Jason Kelley

Activism Director
Electronic Frontier Foundation

 

Brandon Pugh

Brandon J. Pugh, Esq.

Director, Cybersecurity and Emerging Threats
R Street Institute

 

Ashley Johnson 240

Ashley Johnson

Senior Policy Analyst
Information Technology and Innovation Foundation

 

Cobum Zweifel Keegan 240

Cobun Zweifel-Keegan

Managing Director, Washington, D.C.
International Association of Privacy Professionals

 

Dan Caprio

Dan Caprio

Chairman & Co-Founder
The Providence Group

 

Agenda

To address the risks and challenges associated with personal-data-enabled technologies, a comprehensive federal privacy law has been several years in the making in the US, culminating with the introduction of the ADPPA in 2022, which failed to pass in the last Congress. As the drive behind the legislation remains, the bill is expected to be re-introduced this year *(at the time of writing) with possible significant changes to reach full bi-partisan agreement. In the meantime, data privacy laws of varying scope have continued to be implemented at State level, with many more expecting to follow suit, adding to the patchwork of competing and potentially contradictory data protection rules across the country. Against this backdrop, the FTC also continues to consider privacy rulemaking to design a harmonised data privacy framework that would enhance trust by granting data subjects explicit protections and provide regulatory certainty to businesses. This context will serve as the main thread of the discussions held on the day, reflected in the below agenda.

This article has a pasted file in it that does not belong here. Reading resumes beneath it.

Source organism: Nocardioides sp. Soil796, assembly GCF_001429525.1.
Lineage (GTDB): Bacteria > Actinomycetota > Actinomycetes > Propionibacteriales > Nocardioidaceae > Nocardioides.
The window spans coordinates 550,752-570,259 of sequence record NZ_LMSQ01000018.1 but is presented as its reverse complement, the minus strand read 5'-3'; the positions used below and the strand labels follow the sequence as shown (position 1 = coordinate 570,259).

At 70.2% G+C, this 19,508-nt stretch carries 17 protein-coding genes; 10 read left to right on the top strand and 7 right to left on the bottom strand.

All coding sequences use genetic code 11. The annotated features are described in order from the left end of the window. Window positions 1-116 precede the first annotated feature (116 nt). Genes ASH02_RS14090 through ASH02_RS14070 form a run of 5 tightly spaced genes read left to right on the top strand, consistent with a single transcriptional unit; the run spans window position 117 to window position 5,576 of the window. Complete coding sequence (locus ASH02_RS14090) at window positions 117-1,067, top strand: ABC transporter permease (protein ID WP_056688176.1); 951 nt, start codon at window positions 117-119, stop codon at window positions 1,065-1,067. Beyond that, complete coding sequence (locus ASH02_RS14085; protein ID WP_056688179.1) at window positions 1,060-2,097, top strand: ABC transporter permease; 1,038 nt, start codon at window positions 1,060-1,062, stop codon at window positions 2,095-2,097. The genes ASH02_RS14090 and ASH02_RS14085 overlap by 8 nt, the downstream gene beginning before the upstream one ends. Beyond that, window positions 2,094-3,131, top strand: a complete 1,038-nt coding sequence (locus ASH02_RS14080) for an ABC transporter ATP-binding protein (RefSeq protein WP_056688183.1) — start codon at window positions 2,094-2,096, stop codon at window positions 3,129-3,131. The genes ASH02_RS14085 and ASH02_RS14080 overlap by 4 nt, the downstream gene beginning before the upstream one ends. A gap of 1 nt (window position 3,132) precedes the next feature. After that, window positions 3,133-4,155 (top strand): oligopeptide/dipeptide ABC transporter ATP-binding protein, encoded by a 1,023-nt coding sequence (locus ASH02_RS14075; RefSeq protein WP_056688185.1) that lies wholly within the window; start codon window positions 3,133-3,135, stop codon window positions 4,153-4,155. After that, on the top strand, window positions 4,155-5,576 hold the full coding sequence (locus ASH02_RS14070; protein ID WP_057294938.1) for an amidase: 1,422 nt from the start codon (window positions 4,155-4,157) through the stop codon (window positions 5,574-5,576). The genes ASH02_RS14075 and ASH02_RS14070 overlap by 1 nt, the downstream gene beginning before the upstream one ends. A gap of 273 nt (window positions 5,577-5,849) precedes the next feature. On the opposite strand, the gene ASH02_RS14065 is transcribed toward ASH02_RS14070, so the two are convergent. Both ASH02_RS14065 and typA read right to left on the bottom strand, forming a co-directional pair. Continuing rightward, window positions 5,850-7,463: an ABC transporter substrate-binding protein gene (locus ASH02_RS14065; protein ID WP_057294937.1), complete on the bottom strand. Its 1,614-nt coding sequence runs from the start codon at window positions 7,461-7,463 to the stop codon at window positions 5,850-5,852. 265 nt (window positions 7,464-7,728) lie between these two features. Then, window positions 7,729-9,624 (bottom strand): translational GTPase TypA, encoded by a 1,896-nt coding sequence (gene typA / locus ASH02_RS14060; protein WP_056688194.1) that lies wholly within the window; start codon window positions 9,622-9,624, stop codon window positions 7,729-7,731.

*** Times are listed in ET ***

Data Privacy Conference
2023-09-19
08:55 - 09:00
Welcome by Forum Global
09:00 - 10:45